Latest Discussions : Basement & Foundation

alexh

01:00PM | 08/18/04
Member Since: 10/28/02
30 lifetime posts
Hi,

Posted this in the patio section but got no response so thought I would try here...

I bought a book on pouring slabs but most of the info was geared towards patios. I want to make a 4 ft wide, 11 ft long flagstone/brick border walkway over cement and I wanted to clarify a few things.

1. The book recommends 5 inches of gravel under the slab. The heaviest thing this walkway will see is people+furniture (it leads to front door from sidewalk). Can I reduce this? Only reason I ask is to reduce depth I have to dig. Can I just place gravel and compact/spread it manually or do I have to have a power compactor? They did not go into detail on this in the book.

2. The book also recommends 3" thick slab. I have no problem with this but it is it necessary or can I put 2"?

3. I want to use 1 1/2" thick brick to border the walkway. I'm assuming flagstone + cement for setting the flagstone will not be this thick. Do I have to put a second layer of cement down after the brick border is in to raise the bed so the flagstone ends up level with the brick? I saw in the book where they have a screed with a board attached to the screed to level the cement below the brick border.

4. I calculated just over a yard of concrete at 3" thick. Is this a DIY project? I have seen people buy concrete from the local yard with a little rented hopper/trailer. I had a friend that poured a slab for an addition himself (had the cement delivered) and luckily he found an expert to help him smooth it out before it dried. But I don't have any strict requirements on the surface quality, right?

5. Any idea if this is regulated by the city? I live in San Jose, CA.

Thanks


Glenn Good

01:15PM | 08/21/04
Member Since: 09/10/03
314 lifetime posts
5” of stone under a sidewalk is not needed. Forget the stone and just be sure the subgrade is solid. Do not reduce the thickness to 2” or you will certainly experience cracking. I would recommend using 3000 psi, fiber reinforced, air entrained concrete @ a 3”-4” slump poured to 3 ½” thick.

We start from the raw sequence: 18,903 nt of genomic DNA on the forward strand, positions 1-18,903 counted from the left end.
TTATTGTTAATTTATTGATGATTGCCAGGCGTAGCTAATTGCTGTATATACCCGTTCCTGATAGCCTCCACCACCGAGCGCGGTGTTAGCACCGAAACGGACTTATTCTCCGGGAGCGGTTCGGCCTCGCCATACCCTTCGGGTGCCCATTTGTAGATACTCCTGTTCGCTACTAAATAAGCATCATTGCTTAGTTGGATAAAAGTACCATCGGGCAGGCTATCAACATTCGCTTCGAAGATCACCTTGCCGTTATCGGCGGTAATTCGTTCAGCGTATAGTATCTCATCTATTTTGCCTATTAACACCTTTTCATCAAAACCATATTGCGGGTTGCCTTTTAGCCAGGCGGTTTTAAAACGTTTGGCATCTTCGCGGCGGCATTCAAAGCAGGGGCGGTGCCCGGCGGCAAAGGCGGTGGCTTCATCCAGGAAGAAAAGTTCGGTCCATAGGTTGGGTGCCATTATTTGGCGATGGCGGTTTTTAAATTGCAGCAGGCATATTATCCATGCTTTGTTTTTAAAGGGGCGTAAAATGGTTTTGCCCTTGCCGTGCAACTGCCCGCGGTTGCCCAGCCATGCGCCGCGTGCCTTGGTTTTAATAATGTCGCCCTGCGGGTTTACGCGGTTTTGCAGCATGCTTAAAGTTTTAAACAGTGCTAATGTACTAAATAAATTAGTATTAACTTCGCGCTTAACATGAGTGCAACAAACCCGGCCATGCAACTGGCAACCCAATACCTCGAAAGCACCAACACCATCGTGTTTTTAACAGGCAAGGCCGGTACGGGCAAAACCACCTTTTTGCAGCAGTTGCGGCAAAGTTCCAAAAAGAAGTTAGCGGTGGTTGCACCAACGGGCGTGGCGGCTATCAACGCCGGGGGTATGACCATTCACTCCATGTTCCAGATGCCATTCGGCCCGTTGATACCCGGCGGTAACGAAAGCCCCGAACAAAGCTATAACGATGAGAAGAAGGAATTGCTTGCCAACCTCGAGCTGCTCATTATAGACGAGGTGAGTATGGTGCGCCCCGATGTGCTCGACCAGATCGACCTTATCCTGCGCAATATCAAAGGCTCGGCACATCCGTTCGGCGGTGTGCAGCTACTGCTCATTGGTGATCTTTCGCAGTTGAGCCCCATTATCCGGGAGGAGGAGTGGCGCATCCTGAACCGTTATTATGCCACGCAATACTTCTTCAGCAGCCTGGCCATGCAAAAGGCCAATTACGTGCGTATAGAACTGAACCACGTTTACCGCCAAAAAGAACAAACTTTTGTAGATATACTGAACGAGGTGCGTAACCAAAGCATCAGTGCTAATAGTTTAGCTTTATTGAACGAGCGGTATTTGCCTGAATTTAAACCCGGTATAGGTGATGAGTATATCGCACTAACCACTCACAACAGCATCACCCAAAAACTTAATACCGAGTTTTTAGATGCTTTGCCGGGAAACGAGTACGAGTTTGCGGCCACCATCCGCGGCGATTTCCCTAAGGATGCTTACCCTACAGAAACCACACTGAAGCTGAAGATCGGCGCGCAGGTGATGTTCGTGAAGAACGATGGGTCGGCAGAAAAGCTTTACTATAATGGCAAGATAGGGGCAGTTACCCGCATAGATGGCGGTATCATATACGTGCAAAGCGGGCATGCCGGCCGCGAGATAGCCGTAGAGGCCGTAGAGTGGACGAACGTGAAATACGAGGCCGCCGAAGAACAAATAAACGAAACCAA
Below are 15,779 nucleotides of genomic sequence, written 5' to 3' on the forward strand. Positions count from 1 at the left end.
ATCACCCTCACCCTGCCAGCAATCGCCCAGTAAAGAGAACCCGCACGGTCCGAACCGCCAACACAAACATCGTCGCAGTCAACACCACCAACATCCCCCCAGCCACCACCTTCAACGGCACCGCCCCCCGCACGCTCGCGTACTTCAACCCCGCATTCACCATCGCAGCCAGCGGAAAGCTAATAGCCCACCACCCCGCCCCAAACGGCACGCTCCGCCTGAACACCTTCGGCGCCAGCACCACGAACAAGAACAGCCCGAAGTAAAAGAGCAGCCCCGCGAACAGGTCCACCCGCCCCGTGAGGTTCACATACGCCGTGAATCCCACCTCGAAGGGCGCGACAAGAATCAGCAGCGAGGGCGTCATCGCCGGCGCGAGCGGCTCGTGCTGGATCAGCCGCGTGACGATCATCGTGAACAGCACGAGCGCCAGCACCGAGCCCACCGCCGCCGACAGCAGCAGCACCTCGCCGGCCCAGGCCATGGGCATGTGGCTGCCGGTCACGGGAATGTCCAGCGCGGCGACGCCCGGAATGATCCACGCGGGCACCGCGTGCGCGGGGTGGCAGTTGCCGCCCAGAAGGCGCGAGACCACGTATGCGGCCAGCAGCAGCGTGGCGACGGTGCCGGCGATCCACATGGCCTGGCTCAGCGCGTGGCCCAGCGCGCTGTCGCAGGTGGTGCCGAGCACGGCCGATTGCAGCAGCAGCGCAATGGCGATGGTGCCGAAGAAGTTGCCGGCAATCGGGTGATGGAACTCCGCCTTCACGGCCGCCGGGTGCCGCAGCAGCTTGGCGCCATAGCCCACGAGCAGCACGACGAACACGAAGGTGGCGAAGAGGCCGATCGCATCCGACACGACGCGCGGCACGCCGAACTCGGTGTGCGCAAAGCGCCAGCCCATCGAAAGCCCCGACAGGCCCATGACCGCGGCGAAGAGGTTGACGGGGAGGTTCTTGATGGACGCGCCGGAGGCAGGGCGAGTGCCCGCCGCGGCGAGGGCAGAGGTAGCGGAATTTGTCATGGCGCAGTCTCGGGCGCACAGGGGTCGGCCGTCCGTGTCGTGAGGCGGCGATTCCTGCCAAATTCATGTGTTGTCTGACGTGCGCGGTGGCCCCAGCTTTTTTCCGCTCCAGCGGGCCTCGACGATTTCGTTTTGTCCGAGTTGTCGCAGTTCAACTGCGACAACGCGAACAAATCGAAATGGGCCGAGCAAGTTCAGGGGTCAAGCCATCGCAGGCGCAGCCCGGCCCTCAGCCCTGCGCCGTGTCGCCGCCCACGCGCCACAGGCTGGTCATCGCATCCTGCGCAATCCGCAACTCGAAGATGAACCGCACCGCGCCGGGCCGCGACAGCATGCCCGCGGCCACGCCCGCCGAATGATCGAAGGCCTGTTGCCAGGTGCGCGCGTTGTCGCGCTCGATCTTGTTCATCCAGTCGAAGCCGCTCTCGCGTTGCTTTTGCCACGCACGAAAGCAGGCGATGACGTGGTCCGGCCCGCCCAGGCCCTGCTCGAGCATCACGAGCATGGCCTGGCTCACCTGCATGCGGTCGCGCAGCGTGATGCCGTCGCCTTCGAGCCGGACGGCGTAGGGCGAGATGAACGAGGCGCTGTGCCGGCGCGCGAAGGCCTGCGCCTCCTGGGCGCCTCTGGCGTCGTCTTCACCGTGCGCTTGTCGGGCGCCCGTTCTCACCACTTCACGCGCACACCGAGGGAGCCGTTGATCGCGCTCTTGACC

Stone is needed more as a subgrade for a large slab not for a walkway.

The 3000 psi will give you the proper strength when cured.

The fiber reinforcement will help strengthen the slab and reduce the chances of cracking.

Air entrained concrete is designed for use out doors where there is a possibility of a freeze thaw cycle that could do damage to non air entrained concrete. If your area never goes below freezing you may not need it.

The slump is a test used to determine the amount of liquid (in this case water) that was used in the mix. The higher the number the more fluid is present in the mix. Concrete above a 4” slump tends to shrink excessively and will cause cracking. Concrete at 3” slump is about the optimum for overall strength for your use.

Less than 3” thick will not allow for any movement in the subgrade and expansion and contraction will also cause cracking much more frequently than concrete of a lesser thickness. 3 ½” is the generally accepted norm for sidewalks.

A 1 yard pour is a very possible do-it-yourself project provided the temperature is not above 90. The higher the temperature the faster the concrete will begin to set up thus reducing the working time.

Glenn

Moderator: Construction Systems, Foundations, and Masonry & Stone

For more information about me and/or my qualifications please visit my website at:

www.consultationdirect.com


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